What I do know, is that something isn’t working with the “normal” methods of mental health and healing for our veterans.  Again, this is not to say that “all doctors are wrong”, or “all therapists are bad”, or “all medication is poison”, I say this to encourage people to really open their eyes and ask themselves, “is this working”? If not, “why”?

I am not an expert in mental health, nor do I claim to be, but what I do know is this:

  1. People change two ways: pressure and time, and that change is proportional to how much and how long.
  2. The easy answer will kill you eventually.  Eating donuts and taking Lipitor is easier than eating healthy and exercising.  Taking Xanax or Valium to deal with anxiety is easier than practicing yoga or meditation 6 days a week. Easy doesn’t save lives.  Easy doesn’t create sustainable change.

4. What have been the residual long-term benefits that participants experience, specifically with regards to how these individuals deal with every day challenges in their personal lives?

You can find our first published study on our website, which looks at data collected on students going through the first two phases of this program. This study was conducted by Dr. David Alter, and I encourage all of you to read it.  We are also in the process of collecting data on this year’s students, and we will be releasing that study later this year. What we have found is that this process teaches these individuals that what they are looking for, they already have, and that it is purpose that will allow them to overcome their external circumstances. No matter what you do in life, this process gives you insight into who you really are. Our students leave the program with this new-found knowledge as their greatest tool, but it is their free choice to use it to their advantage or to their disadvantage.  We find that many of our students choose to use it as a positive tool, and we continue, to this day, to track the long-term effects of that on all of our graduates.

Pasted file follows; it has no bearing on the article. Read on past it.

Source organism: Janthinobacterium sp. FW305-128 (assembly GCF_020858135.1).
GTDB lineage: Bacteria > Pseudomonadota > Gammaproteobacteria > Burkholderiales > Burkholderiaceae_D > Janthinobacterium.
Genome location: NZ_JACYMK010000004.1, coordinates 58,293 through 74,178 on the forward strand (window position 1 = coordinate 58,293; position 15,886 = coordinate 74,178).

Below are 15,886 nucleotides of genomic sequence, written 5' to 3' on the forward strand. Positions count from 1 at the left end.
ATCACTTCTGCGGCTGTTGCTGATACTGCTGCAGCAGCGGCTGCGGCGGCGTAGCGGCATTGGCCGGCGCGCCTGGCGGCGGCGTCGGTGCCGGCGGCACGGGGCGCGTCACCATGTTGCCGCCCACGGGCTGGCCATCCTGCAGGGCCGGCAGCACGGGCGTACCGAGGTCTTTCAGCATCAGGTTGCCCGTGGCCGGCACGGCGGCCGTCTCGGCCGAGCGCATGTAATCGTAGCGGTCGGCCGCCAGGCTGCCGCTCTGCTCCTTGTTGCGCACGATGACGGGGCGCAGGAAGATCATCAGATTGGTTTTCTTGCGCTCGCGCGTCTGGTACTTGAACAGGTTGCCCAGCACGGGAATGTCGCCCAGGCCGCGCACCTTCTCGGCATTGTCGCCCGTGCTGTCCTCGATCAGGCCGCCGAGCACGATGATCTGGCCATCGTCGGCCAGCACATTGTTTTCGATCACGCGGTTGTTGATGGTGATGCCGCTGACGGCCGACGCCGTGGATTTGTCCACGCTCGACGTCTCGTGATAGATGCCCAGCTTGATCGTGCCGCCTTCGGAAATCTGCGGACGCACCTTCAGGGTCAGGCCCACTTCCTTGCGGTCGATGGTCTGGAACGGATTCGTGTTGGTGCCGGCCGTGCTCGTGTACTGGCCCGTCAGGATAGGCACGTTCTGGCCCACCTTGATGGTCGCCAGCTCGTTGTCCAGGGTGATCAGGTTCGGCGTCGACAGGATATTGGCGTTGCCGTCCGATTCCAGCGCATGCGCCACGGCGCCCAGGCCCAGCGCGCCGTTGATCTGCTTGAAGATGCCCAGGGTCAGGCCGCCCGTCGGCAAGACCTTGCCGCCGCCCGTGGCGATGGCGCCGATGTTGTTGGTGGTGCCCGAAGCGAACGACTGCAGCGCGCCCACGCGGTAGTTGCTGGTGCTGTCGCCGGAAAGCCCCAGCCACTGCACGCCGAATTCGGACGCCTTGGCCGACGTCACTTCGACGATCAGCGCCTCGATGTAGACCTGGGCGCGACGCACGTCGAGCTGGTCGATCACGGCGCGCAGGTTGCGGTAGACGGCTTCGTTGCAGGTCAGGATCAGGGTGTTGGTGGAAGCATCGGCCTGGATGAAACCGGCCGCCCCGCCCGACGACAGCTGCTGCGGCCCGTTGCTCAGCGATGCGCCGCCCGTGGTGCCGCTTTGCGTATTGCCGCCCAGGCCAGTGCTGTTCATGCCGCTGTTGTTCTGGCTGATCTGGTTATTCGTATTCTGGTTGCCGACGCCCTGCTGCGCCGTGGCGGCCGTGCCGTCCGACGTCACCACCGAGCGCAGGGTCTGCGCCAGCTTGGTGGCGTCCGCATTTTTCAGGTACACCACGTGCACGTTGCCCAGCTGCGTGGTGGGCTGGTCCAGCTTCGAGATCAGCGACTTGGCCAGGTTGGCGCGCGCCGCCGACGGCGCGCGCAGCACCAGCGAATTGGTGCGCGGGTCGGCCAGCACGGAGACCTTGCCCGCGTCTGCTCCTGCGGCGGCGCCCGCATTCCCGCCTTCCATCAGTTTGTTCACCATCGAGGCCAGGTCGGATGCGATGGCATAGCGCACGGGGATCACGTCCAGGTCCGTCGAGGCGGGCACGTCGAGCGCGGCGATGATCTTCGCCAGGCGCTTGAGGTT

5. How has your program evolved from the feedback you receive from vets?

I firmly believe that you can always be improving, refining your processes, and evolving, and we make it a point to do this every single year. Our program is more comprehensive than it’s ever been, and we have future plans to begin incorporating a separate training program, along with a leadership development model. The feedback we receive from our students is incredibly important to me, because they are why this program exists.  If we aren’t helping them, if they aren’t growing, then we need to start over.  I’m not here to just run another veteran nonprofit – we don’t need another one of those.  I’m here to create something that is effective, sustainable, long-lasting, and that changes the statistics.

6. I saw the gear “wish list” earlier this year, and follow your fundraising efforts, but aside from financial contributions, what other ways can we help support the program? What is the greatest need?

We are a small, lean team, which means that we rely heavily on our amazing volunteers to keep this well-oiled machine running.  So, that said, volunteering with our organization is always appreciated, and we offer a number of different ways to do so – from helping to set up camp, to cooking for our veterans, to helping to facilitate our fundraising events.  As you mentioned, we do have a “wish list” on our website, which we are continually updating, and simply getting the word out via social media is a huge help to us.  We want to raise awareness just as much as we want to raise funds.  Lastly, I want to note how much of an impact all of your financial contributions have made on the success and longevity of our organization thus far.  Many of you often express to us that you wish you could donate more, which we appreciate, but let me reiterate how every single donation – big, small, and in-between – makes a huge difference.

7. Is this program just for men?

Is the program that we have created only suitable for men? Absolutely not.  Does our current program only serve men at this moment? Yes.  That said, we are working tirelessly behind the scenes to develop improved models that will allow us to, in the not-so-distant-future, serve our female veterans as well.  We ask for your patience with this, and please know that we are just as anxious as you are to see this type of expansion.

8. Do the vets sit around and sing koombya and talk about their feelings? What type of atmosphere is it? Are you forced to talk about your PTSD, depression, anxiety, etc.? Is it like therapy, or is it all about packing and team building?

HA! #NOTAVACATION….absolutely not.  Is there anything wrong with the “koombya method”? That’s not for me to say, nor am I too concerned with what other organizations are doing.  What I do care about is creating something completely different than what is out there, because the statistics are getting worse, and something needs to change. 

 
Ciera Davis2 Comments